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Proposal: Join framework

Background

Join is one of the major features in SQL. Meanwhile, it's the most complicated part either.

Thus in this section, we will make a brief introduction to types of join semantics and join algorithms.

Generally, join can be categorized as following types by semantic:

  • INNER JOIN: return all tuples satisfy the join condition
  • LEFT OUTER JOIN: return all tuples satisfy the join condition and the rows from left table for which no row from right table satisfies the join condition
  • RIGHT OUTER JOIN: return all tuples satisfy the join condition and the rows from right table for which no row from left table satisfies the join condition
  • FULL OUTER JOIN: return all tuples satisfy the join condition and the rows from a table for which no row from other table satisfies the join condition
  • CROSS JOIN: cartesian product of joined tables

Besides, IN, EXISTS, NOT IN, NOT EXISTS expressions can be implemented by semi-join and anti-join(known as subquery).

There are three kinds of common join algorithms:

  • Nested-loop join
  • Hash join
  • Sort-merge join

Nested-loop join is the basic join algorithm, it can be described as following pseudo code:

// R⋈S
var innerTable = R
var outerTable = S
var result
for s <- outerTable:
    for r <- innerTable:
        if condition(r, s) == true:
            insert(result, combine(r, s))

Before introducing hash join, we introduce the definition of equi join here. A equi join is join whose join condition is an equation(e.g. r.a == s.a). For the joins whose join condition is not an equation, we call them non-equi join

Hash join can only work with equi join. It can be described as two phase: build phase and probe phase.

As inner table and outer table of nested-loop join, hash join will choose a table as build side and another table as probe side.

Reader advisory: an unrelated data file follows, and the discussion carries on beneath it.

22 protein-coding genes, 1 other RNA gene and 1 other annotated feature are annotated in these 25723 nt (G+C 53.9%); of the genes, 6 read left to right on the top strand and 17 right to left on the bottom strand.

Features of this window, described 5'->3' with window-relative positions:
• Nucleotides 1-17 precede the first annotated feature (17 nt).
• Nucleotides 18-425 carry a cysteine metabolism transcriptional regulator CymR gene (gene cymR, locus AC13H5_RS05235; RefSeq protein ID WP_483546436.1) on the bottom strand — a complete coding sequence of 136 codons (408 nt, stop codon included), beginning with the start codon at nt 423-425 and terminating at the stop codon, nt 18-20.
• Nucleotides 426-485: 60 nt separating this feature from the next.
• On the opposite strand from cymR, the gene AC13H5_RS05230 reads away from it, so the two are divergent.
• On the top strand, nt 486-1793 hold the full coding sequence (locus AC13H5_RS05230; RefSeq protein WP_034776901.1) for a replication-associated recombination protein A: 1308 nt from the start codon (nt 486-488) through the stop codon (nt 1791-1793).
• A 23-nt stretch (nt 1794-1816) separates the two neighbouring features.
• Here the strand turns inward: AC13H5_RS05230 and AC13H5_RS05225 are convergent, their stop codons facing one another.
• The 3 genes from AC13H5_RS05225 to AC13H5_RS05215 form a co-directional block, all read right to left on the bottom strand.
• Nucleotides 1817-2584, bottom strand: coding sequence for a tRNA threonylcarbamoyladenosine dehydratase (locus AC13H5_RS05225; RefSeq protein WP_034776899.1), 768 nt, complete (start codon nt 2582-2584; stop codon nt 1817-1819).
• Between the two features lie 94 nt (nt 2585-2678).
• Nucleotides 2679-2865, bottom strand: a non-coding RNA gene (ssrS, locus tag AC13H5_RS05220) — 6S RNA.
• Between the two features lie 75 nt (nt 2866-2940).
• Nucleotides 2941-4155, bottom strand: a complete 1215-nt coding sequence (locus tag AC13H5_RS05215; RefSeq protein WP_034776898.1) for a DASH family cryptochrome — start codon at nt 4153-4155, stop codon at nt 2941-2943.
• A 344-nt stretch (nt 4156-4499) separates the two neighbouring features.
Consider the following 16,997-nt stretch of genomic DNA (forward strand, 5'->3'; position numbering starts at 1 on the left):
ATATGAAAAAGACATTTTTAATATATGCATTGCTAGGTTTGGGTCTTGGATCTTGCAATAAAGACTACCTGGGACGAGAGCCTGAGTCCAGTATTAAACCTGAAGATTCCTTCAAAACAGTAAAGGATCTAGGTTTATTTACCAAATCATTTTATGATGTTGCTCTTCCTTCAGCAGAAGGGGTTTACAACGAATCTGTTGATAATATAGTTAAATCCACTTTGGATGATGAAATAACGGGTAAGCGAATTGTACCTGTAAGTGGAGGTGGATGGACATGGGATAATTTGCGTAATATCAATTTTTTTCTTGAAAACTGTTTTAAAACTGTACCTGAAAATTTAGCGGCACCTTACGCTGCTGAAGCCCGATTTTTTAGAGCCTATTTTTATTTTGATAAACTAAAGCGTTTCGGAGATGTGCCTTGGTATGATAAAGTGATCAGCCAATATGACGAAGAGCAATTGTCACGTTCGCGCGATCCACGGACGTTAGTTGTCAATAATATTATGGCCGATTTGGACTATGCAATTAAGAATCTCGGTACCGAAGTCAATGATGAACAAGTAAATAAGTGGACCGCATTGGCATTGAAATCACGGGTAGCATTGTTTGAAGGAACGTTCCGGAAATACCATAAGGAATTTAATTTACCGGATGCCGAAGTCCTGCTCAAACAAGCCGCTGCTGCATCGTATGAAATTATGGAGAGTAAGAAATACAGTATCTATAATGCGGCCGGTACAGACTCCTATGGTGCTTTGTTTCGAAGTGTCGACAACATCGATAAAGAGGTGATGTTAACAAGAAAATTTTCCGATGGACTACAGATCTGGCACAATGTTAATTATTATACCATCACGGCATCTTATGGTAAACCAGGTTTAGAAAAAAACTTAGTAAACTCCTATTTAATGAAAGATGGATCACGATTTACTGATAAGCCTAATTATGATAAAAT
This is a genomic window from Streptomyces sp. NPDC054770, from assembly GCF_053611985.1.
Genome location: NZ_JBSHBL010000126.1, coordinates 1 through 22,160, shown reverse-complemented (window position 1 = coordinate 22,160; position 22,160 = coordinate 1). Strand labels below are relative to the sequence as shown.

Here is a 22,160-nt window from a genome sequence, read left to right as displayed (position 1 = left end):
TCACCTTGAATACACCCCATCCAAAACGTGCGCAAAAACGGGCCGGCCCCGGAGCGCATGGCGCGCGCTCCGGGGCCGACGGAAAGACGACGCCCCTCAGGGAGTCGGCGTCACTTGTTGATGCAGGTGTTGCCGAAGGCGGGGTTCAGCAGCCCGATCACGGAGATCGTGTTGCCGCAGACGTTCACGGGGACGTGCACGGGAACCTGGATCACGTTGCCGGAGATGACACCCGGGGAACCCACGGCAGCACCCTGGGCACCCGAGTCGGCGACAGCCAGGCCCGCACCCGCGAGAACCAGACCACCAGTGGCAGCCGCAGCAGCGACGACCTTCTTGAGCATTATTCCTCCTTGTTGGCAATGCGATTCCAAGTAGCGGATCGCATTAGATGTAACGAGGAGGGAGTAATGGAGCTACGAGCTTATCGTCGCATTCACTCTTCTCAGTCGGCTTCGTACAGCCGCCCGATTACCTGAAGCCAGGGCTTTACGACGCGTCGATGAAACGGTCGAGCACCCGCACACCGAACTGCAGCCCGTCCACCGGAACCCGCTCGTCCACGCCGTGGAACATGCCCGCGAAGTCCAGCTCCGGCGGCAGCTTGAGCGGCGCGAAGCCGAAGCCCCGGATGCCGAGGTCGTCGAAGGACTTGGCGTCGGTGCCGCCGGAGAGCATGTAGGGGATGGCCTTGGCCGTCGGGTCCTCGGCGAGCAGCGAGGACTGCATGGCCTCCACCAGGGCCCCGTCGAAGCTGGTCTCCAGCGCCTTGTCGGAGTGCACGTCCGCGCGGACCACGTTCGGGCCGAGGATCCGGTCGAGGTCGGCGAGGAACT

The pseudo code of hash join:

// R⋈S
var build = R
var probe = S
var hashTable
var result
// Build phase
for r <- build:
    var key = hash(r, condition)
    insert(hashTable, key, r)

// Probe phase
for s <- probe:
    var key = hash(s, condition)
    if exists(hashTable, key):
        var r = get(hashTable, key)
        insert(result, combine(r, s))

Sort-merge join will sort the joined tables if they are not sorted by join key, and then merge them like merge sort.

Generally, a sort-merge join can only work with equi-join either, but it exists a band join optimization that can make sort-merge join work with some specific non-equi join. We won't talk about this here since it's a little bit out of scope.

Join framework

To implement join, we have several parts of work to be done:

  • Support parse join statement into logical plan
  • Support bind column reference for joined tables
  • Support some basic heuristic optimization(e.g. outer join elimination, subquery elimination) and join reorder with choosing implementation
  • Support some join algorithms(local execution for now but design for distributed execution)

Parser & Planner

According to ANSI-SQL specification, joins are defined in FROM clause. Besides, subquery in other clauses can be translated to join(correlated subquery will be translated to semi join or anti join) in some cases.

After parsing SQL string into AST, we will build logical plan from AST with PlanParser.

Following bnf definition is a simplified ANSI-SQL specification of FROM clause:

<from clause> ::= FROM <table reference list>

<table reference list> ::= <table reference> [ { <comma> <table reference> }... ]

<table reference> ::= <table primary or joined table>

<table primary or joined table> ::= <table primary> | <joined table>

<table primary> ::=
        <table or query name> [ [ AS ] <correlation name> [ <left paren> <derived column list> <right paren> ] ]
    |   <derived table> [ AS ] <correlation name> [ <left paren> <derived column list> <right paren> ]
    |   <left paren> <joined table> <right paren>

<joined table> ::=
        <cross join>
    |   <qualified join>
    |   <natural join>

<cross join> ::= <table reference> CROSS JOIN <table primary>

<qualified join> ::= <table reference> [ <join type> ] JOIN <table reference> <join specification>

<natural join> ::= <table reference> NATURAL [ <join type> ] JOIN <table primary>

<join specification> ::= <join condition> | <named columns join>

<join condition> ::= ON <search condition>

<named columns join> ::= USING <left paren> <join column list> <right paren>